While our attention, motivated by media headlines, is focused on rising inflation, I humbly believe there is an equally high risk of a deflationary shock to the economy in the coming months and quarters. I worry that it is such a shock that could trigger the next recessionary cycle. Let me explain my thinking.
Yes, interest rates are at all-time lows and are a factor in inflating especially housing. I certainly can’t discount that and have written quite a bit about my concerns about negative real rates, money printing, and the devaluation of currency in the long run.
What I believe we are overlooking is the whiplash effect that COVID has had on the economy. In March of 2020, we shocked the system by shutting down demand to nearly everything: travel, dining, gasoline consumption, cars & truck purchases, personal care services, and more.
Many businesses, dealing with the uncertainty of demand, reacted quickly by shutting down their supply chains and, in some cases, laying off workers. We “winterized” the economy over a matter of weeks.
With the unprecedented pace of vaccine development and rollout in the US, nearly as quickly as demand was shut down a year ago, it has returned with a vengeance in 2021. After a year’s consumption hiatus, the American consumer is ravenous in their desire for travel, bikes, RVs, cars, consumer goods, and, yes, homes along with just about everything.
That unexpected demand is pulling on supply chains that are struggling to restart. After laying off workers a year ago, businesses are hiring anyone and everyone in an attempt to scale up to meet the demand. In fact, in many cases, they’re over-ordering knowing that it’ll be weeks and months before they receive their orders. If you’re a bike shop, why order 50 bikes to sell if you believe you can sell every one? Why not order 250 now? This pattern is pervasive across the economy.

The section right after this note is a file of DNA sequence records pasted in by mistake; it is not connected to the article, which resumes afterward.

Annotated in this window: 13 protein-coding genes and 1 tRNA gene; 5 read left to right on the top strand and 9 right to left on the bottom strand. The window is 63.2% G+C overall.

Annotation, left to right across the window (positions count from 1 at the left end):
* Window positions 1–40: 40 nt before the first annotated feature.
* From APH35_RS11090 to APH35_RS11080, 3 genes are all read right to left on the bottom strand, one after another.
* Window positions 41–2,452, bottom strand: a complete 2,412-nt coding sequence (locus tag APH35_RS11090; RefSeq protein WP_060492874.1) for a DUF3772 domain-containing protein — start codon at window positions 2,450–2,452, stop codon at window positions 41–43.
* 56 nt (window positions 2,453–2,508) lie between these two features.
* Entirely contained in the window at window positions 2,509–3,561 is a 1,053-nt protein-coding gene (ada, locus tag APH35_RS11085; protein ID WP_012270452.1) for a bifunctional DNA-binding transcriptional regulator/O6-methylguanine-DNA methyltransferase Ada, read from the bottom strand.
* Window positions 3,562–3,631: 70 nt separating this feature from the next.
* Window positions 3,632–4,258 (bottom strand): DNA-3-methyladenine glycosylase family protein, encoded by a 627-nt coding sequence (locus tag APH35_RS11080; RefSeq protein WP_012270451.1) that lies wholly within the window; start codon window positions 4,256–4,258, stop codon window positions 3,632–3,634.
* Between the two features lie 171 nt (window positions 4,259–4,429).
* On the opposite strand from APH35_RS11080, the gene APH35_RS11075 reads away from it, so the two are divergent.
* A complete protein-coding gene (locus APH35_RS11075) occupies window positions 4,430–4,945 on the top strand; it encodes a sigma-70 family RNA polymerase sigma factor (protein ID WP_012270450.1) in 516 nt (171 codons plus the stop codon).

But this excessive demand is artificial. It will not and cannot continue for many more months let alone quarters or years.
What will happen to these overstuffed supply chains when demand normalizes? Businesses may be forced to adjust very quickly as they realize they have scaled their staffing and inventories to demand levels that aren’t sustainable. And, once again, they may over-correct and over-react. If we can’t manage that correction, we may trigger a painful recession that would include price deflation on nearly everything that is currently inflating hyperbolically.
We have created a Whiplash Economy with higher highs and lower lows. That stark and accelerating oscillation is incredibly difficult for our regulators to manage.
What can we each do to help minimize the impact? In my humble opinion, the best path forward is for each of us to do our best not to be brash in either direction: not to over-invest when things are going up and not to under-invest when things are going down. As a business owner, I didn’t lay off anyone when the economy ground to a halt last year, and I will not simply hire anyone and everyone now as the economy is overheating. My personal plan is to stay tempered, stay reasoned, and play the long game.